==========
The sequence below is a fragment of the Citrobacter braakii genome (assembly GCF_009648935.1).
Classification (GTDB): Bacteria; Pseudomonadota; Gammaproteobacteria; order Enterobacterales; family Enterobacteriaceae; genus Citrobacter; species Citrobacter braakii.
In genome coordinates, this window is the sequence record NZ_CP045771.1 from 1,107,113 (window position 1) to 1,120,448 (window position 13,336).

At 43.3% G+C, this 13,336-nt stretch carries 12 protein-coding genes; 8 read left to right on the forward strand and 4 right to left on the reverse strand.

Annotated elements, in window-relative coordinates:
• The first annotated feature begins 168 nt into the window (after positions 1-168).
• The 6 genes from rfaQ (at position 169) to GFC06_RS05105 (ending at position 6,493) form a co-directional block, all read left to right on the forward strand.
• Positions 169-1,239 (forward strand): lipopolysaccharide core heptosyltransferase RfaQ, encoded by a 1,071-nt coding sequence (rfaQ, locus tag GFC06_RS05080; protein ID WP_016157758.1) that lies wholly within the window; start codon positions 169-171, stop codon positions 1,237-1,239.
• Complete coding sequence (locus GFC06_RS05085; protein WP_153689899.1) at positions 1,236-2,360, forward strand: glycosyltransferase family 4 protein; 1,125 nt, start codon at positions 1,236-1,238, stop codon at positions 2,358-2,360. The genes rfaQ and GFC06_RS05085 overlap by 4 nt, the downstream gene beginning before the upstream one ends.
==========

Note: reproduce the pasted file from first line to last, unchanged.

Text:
The sequence below is a fragment of the Citrobacter braakii genome (assembly GCF_009648935.1).
Classification (GTDB): Bacteria; Pseudomonadota; Gammaproteobacteria; order Enterobacterales; family Enterobacteriaceae; genus Citrobacter; species Citrobacter braakii.
In genome coordinates, this window is the sequence record NZ_CP045771.1 from 1,107,113 (window position 1) to 1,120,448 (window position 13,336).

At 43.3% G+C, this 13,336-nt stretch carries 12 protein-coding genes; 8 read left to right on the forward strand and 4 right to left on the reverse strand.

Annotated elements, in window-relative coordinates:
• The first annotated feature begins 168 nt into the window (after positions 1-168).
• The 6 genes from rfaQ (at position 169) to GFC06_RS05105 (ending at position 6,493) form a co-directional block, all read left to right on the forward strand.
• Positions 169-1,239 (forward strand): lipopolysaccharide core heptosyltransferase RfaQ, encoded by a 1,071-nt coding sequence (rfaQ, locus tag GFC06_RS05080; protein ID WP_016157758.1) that lies wholly within the window; start codon positions 169-171, stop codon positions 1,237-1,239.
• Complete coding sequence (locus GFC06_RS05085; protein WP_153689899.1) at positions 1,236-2,360, forward strand: glycosyltransferase family 4 protein; 1,125 nt, start codon at positions 1,236-1,238, stop codon at positions 2,358-2,360. The genes rfaQ and GFC06_RS05085 overlap by 4 nt, the downstream gene beginning before the upstream one ends.